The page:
The Dynamic Heart in Daily Life: Connecting Christ to Human Experience is a treasured tool I very highly recommend and use regularly in counseling. if you’re a counselor, you’ll appreciate this tool to help women and families. If you’re not a counselor, but want to understand why you feel, and say, and do, the way you do, then this book is for you too.
READ A CHAPTER –> Wouldn’t you like to read a chapter? Here’s a link to chapter one.
In this brief article, you’ll learn from Jeremy Pierre’s book:
- What makes your heart tick
- How the heart is corrupted and redeemed
- A plan to counsel the heart
What Makes Your Dynamic Heart Tick?
Your heart responds cognitively, affectively, and volitionally to the life’s circumstances. It is multidimentional, it is dynamic. Most important, faith in Christ is the means by which your heart can respond to life differently, better.
Did you know each person’s heart is both simple and complex? The heart has automatic responses to situations. But underlying these seemingly auto-responses are deep beliefs, desires, and commitments of which people are generally unaware.
However, people can become aware and should. While psychotherapy on the whole divides awareness into conscious and subconscious, Scripture has a multifaceted view.
The Dynamic Heart, Corrupted
The corruption of the heart began at the Fall (Genesis 3) and infects all of the dynamic heart: cognition, affection, and volition. It shows up as idolatry.
Idolatry is a whole-hearted inclination that fails to believe God is God and worship him alone.
An alcoholic, then, is not worshipping a bottle but something deeper and more complex—a way to get something good apart from God. As this becomes habitual, the person loses sight what the idol is doing to him and he takes on the deadness of the idol to his detriment. God interrupts, he gives a Cross-shaped message of hope.
The Dynamic Heart, Redeemed
Jesus redeems the dynamic heart so it can do what God intends: worship him in thought, desire, and choice. God made the heart to imitate his own. Did you know you are an image-bearer?
While God is unlike people in many ways (e.g., he is omniscient), he is like people in some ways. For instance, he reasons and has emotion. As believers respond whole-heartedly to God and without reservation in reflective prayer and careful study of Scripture, they become more like Jesus.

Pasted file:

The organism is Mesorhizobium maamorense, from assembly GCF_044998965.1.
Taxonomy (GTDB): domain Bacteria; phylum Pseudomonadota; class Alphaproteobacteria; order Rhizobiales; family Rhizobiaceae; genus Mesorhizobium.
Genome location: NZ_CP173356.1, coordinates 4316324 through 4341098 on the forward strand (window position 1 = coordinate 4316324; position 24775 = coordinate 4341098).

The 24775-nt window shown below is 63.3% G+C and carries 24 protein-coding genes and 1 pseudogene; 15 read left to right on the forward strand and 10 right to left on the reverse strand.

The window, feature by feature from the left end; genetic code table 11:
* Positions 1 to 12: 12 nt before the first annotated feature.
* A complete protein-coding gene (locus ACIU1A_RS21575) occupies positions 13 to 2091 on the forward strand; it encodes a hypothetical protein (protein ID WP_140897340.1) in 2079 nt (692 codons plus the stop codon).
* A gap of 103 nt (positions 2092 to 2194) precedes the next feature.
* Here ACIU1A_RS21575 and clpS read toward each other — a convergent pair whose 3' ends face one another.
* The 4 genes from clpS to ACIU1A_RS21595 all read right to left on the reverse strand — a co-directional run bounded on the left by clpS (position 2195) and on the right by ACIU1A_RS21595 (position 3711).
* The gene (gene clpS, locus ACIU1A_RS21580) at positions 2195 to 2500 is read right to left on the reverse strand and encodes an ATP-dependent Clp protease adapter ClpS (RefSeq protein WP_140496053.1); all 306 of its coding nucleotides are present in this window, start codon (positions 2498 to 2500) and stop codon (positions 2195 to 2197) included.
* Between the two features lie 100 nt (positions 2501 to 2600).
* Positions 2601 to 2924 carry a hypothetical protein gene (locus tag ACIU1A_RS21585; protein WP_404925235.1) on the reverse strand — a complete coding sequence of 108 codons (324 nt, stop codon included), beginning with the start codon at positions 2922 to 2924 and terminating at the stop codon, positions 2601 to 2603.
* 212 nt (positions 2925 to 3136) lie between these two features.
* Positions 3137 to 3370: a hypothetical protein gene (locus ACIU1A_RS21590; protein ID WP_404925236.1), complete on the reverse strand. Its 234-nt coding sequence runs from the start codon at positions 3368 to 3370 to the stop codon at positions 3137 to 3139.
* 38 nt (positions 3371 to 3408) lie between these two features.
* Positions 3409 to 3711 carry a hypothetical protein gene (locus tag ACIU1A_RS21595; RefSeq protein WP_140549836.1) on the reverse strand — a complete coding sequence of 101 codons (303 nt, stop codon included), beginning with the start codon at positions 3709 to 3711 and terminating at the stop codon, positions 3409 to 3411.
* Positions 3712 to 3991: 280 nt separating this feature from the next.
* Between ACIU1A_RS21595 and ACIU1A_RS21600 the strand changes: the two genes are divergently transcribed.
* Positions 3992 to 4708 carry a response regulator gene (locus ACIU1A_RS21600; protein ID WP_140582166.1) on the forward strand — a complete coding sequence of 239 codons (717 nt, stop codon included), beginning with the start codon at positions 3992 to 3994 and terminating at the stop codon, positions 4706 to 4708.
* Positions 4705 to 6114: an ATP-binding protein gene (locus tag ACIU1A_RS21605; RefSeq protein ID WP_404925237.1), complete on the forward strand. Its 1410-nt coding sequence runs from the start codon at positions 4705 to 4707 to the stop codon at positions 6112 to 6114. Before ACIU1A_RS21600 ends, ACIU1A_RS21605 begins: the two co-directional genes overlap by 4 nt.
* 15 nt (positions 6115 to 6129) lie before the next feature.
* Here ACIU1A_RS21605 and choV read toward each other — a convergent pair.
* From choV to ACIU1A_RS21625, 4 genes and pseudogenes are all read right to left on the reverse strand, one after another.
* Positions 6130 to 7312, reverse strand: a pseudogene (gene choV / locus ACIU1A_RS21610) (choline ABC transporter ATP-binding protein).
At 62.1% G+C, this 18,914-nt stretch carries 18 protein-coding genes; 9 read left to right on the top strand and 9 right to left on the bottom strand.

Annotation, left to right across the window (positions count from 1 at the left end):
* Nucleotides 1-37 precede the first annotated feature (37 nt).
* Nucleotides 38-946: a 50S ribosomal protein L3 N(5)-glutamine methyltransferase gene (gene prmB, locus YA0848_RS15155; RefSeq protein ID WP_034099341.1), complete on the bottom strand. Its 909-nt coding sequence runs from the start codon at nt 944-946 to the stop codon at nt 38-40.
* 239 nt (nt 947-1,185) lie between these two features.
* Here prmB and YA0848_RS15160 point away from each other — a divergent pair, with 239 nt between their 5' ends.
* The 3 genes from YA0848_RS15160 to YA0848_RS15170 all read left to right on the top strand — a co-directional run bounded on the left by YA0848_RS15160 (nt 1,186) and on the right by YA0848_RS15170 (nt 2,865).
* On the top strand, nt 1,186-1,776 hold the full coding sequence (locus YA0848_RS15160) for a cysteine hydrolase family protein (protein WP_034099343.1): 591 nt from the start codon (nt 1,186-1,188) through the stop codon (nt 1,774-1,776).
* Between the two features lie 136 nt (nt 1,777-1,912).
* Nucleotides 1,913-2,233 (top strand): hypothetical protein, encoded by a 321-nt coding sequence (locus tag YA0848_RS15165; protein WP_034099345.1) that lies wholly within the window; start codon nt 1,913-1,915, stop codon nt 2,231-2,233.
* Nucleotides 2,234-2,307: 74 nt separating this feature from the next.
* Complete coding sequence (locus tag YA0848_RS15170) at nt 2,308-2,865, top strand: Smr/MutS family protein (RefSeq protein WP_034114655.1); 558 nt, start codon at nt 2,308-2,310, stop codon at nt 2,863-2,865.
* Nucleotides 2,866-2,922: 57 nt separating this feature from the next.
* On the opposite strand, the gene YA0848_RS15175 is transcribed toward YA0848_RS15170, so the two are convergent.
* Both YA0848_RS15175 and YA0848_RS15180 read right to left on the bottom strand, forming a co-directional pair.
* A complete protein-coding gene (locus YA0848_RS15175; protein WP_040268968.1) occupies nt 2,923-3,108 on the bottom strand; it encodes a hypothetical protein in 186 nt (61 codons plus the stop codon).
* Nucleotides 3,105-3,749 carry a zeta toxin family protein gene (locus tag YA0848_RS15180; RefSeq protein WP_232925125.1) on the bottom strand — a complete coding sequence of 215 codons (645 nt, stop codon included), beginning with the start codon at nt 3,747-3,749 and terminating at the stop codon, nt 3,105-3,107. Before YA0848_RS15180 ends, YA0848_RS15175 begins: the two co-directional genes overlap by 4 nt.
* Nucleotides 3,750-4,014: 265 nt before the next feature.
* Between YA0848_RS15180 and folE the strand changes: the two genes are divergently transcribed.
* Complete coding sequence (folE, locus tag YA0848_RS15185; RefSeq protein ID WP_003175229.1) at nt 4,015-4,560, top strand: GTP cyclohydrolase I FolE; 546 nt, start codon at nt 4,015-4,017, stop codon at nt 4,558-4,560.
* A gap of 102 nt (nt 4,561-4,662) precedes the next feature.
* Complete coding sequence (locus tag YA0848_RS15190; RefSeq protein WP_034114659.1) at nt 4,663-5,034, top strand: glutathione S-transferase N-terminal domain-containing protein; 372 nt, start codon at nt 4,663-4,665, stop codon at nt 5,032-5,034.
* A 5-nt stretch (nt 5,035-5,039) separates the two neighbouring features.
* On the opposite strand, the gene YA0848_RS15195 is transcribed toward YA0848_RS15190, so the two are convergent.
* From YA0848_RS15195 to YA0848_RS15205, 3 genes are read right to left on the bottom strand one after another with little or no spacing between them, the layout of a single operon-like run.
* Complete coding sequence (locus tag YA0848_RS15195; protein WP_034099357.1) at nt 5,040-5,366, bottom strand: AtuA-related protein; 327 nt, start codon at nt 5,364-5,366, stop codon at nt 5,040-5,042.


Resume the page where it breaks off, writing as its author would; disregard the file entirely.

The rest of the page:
Counseling the Dynamic Heart
A plan for counseling the dynamic heart requires four tasks. They are:
READ: Hearing people’s hearts
Llistening is crucial to understanding a hurting person and her problem in its context. Hearing the heart includes paying attention to what the counselee is saying (and not saying).
REFLECT: Helping people understand their responses
Self-awareness helps a hurting her connect her intuitive (or, automatic) responses to their belief system. Then she can challenge her automatic heart responses and begin to change.
RELATE: Looking to Jesus
With greater self-awareness of one’s responses, she sees that the help she needs comes from Jesus. Just as a believer trusts Jesus for her salvation from sin, she also learns to trust him for helping her make new heart responses.
RENEW: Calling for new responses from faith
Commitment to change is key. This requires an active faith since “heart change occurs as it is lived out, shaping and reinforcing new values and commitments,” Pierre writes.
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Sharing Hope with Your Heart,
Cancer: A cancer diagnosis surprised Heart2Heart counselor Donna Hart, PhD. Her first question was, “What in this do You want me to learn?” The Lord’s answer: worship. Donna’s article appeared first here on her website and is used with permission. Donna also adds an update below to her cancer diagnosis. To all who prayed for her, thank you. –LAM
I was doing well and just starting the deeper research of chapter five of my dissertation. The chapter was on endurance. I prayed the Lord would lead me to the best resources for the research.
Not many days later the doctor called to say the results from the breast biopsy tested positive for cancer. I had had these done before all with negative results so when I got the call I was taken by surprise. We know nothing is a surprise for God and that His hand was allowing this for me.
My first question after the fog cleared was to ask our dear heavenly Father,
“What is in this You want me to learn?”
I got a most curious and surprising one word answer, “worship.”
I am “Miss Independent” and very used to caring for other people; I’m very low maintenance when it comes to needing help from others.
God Provides a Friend
The first person the Lord provided to help me was a good friend who happens to be a nurse. She declared that she was going with me to all doctor’s appointments and surgeries. She said it would be important to have another set of knowledgeable ears to listen. At the time, she was walking through her own deep valley of trial: while she was on a road trip a while back, she looked down for a moment and ran a red ligh. This resulted in a fatality.
During my cancer journey, we walked together; she ministered to me as I ministered to her. I learned that trials are more endurable when walk through it with a friend.
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Through the process of multiple cancer surgeries, my friends would go walking with me because that was the only exercise allowed. They walked with me outside on the miles of bike trail near my home and inside when the weather was inclement. We would talk and grow closer in our relationship.